Suffice to recall a political leader-what is the ultimate support of his charisma? The domain of politics is by definition incalculable, unpredictable; a person stirs up passionate reactions without knowing why; the logic of transference cannot be mastered, so one usually refers to the magic touch, to an unfathomable je ne sais quoi which cannot be reduced to any of the leader’s actual features-it seems as if the charismatic leader dominates this (x), as if he pulls the strings where the Other of the symbolic order is incapacitated. The situation is here homologous to the common notion of God as a person criticized by Spinoza: in their endeavour to understand the world around them by way of formulating the network of causal connections between events and objects, people sooner or later arrive at the point at which their understanding fails, encounter a limit, and God (conceived as an old bearded wiseman, etc.) merely gives body to this limit-we project into the personalized notion of God the hidden, unfathomable cause of all that cannot be understood and explained via a clear causal connection.

The first operation of the critique of ideology is therefore to recognize in the fascinating presence of God the filler of the gaps in the structure of our knowledge, i.e., the element in the guise of which the lack in our positive knowledge acquires positive presence. And our point is that it is somewhat homologous with the feminine “not-all”: this not-all does not mean that woman is not entirely submitted to the Phallus; it rather signals that she sees through the fascinating presence of the Phallus, that she is able to discern in it the filler of the inconsistency of the Other. […]

One can see now, how the logic of the formulas of sexuation ultimately coincides with that of public power and its inherent transgression: In both cases, the crucial feature is that the subject is effectively ‘in’ (caught in the phallic function, in the web of power) only and precisely insofar as he does not fully identify with it but maintains a kind of distance towards it (posits an exception to the universal phallic function; indulges in the inherent transgression of the public Law), and, on the other side, the system (of public Law, of phallic economy) is effectively undermined by the very unreserved identification with it.  Stephen King’s Rita Hayworth and the Shawshank Redemption tackles with all stringency this problem apropos of the paradoxes of prison life. The commonplace about prison life is that I am effectively integrated into it, ruined by it, when my accommodation to it is so overwhelming that I can no longer stand or even imagine freedom, life outside prison; so that my release brings about a total psychic breakdown, or at least gives rise to a longing for the lost safety of prison life. The actual dialectic of prison life, however, is somewhat more refined. Prison effectively destroys me, attains a total hold over me, precisely when I do not fully consent to the fact that I am in prison but maintain a kind of inner distance towards it, stick to the illusion that real life is elsewhere, and all the time indulge in daydreaming about life outside, about nice things that are waiting for me after my release or escape. I thereby get caught in the vicious cycle of fantasy, so that when eventually I am released, the grotesque discord between fantasy and reality breaks me down. The only true solution is therefore fully to accept the rules of prison life and then, within the universe governed by these rules, to work on a way to beat them. In short, inner distance and daydreaming about life elsewhere effectively enchains me to prison, whereas full acceptance of the fact that I am really there, bound by the prison rules, opens up a space for true hope.” – Slavoj Zizek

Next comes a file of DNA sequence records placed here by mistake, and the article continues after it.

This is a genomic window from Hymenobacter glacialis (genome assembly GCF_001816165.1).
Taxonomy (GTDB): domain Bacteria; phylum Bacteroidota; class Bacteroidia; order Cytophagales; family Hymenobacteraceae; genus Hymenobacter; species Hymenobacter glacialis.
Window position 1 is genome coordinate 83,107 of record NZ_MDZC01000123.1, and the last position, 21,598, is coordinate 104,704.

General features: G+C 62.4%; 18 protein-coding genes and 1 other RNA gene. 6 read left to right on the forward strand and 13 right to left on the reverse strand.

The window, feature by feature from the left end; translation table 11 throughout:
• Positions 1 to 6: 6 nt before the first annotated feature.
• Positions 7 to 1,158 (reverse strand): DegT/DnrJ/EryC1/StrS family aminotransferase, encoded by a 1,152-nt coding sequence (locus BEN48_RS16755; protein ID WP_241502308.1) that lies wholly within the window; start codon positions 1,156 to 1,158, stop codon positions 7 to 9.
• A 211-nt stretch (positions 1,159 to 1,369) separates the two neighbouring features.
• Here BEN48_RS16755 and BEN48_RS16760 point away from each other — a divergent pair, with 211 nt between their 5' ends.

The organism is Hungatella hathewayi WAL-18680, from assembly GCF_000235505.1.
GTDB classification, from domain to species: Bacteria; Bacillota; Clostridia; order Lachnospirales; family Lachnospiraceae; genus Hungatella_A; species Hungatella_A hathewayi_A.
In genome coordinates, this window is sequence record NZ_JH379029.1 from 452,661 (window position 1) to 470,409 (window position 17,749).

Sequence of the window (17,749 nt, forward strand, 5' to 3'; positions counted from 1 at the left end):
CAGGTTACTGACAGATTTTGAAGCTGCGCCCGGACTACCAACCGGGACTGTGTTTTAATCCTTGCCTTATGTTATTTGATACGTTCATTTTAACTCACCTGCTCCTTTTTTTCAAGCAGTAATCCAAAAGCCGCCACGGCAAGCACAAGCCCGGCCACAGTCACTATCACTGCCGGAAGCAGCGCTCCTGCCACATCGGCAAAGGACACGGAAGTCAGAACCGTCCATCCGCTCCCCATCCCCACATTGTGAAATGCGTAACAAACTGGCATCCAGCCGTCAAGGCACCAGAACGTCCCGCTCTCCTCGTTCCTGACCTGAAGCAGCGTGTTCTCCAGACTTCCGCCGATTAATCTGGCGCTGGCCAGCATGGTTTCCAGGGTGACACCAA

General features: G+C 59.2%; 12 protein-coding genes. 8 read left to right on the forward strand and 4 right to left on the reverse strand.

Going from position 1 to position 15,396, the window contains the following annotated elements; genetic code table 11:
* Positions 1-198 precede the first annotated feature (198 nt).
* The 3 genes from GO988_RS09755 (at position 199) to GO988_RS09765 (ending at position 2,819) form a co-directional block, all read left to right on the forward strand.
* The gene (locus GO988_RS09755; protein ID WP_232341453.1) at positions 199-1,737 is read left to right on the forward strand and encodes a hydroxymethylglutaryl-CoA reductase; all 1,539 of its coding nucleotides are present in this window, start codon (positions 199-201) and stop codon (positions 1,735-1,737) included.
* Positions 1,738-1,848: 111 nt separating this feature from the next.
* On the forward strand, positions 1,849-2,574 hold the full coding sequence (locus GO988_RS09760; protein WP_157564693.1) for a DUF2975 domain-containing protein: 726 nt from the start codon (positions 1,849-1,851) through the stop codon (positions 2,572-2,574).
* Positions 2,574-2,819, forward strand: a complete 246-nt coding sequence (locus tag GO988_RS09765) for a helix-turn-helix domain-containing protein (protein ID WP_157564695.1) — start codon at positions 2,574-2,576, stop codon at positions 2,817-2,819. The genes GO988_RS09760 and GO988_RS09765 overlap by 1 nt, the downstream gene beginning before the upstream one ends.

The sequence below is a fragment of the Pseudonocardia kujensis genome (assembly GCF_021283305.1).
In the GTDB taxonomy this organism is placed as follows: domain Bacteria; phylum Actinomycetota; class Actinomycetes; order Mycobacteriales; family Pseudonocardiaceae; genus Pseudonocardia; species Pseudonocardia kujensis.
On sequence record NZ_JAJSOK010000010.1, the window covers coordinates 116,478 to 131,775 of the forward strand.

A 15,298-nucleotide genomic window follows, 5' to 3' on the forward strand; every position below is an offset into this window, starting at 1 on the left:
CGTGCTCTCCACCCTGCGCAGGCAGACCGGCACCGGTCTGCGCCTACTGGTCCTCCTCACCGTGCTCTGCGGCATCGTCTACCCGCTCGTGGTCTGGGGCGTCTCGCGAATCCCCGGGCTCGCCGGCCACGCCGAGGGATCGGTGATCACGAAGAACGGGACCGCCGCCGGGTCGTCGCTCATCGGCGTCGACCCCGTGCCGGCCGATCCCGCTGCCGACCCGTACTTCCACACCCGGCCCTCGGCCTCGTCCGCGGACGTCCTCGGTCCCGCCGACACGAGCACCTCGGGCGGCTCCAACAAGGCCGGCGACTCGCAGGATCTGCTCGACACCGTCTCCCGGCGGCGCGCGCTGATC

CCXXXVI

‘Meritocracy’ is one of the ruling ideas of Capitalism, and thus Socialism-From-Above.  But the ruling ideas are not necessarily the ideas of them that rule.  And a true ‘Meritocracy’ is rather theological, really – for only a God could sort the worthy from the unworthy.

Instead, we have to go by the results alone.  If you have money, or popularity, or prestige – there is no way to tell if you’ve “earned” it, but this is what is assumed: the product sold because people wanted it, the leader was chosen because they were the best for the job, the expert was called in because they knew best.

In the end, ‘Merit’ becomes just a retroactive justification, a rationalization.  (or reification, perhaps?)

CCXXXV

Socialism-From-Above is not individual enough, because it has no place for individuals within its project.  At best it has room for a handful – the Marxist-Leninist cadres, the Ultra-Leftist activists, or the Social-Democratic represtatives.  So what are the rest of us?

To truly take into account the individual is really to take into account the individuals.  And for this reason too, Socialism-From-Above is not collective enough.

 

CCXXXIV

Including oneself in the totality that one is criticizing may seem like implicating yourself in something that you oppose, or are oppressed by, etc.  This is true, to an extent, but it is also the only way of having agency over it, of being able to change it.

An example: a video game provides comfort from a new, understandable totality – a new set of rules, and a new “Big Other” to please.  But video games also possess the unique ability to make a player feel guilty for things they did in the comfortable, consistent virtual-world.  Why?  Because the player is an active participant, and has a responsibility for their actions in the game, whether they accept it or not.

Thus the totality can be criticized only from the standpoint of someone complicit in it; someone who nevertheless feels that there is something wrong somewhere.

CCXXXIII

Contrary to what the intersectionalists believe, “intersections” should not be located primarily on the level on the individual, but in society.

 

[Society = (capitalist) mode of production]

CCXXXII

“There is no necessary contradiction between capitalism and democracy (as we know it). On the contrary, capitalism is the only system of class relations that can tolerate political democracy. [..] This means that capitalism can be democratic in a way that no other class society has ever been.” – Ellen Meiksins Wood

Also: “(1): Democracy in capitalism is real and not simply and illusion; (2) subordinate classes have political rights of a kind that they’ve never enjoyed before; (3) those rights do indeed mean something within the sphere in which they operate; and (4) disparities of wealth, though they clearly have political consequences, have less effect on political rights than in any other system.

And yet, all this unprecedented political power leaves the relations of class domination and social inequality essentially intact.”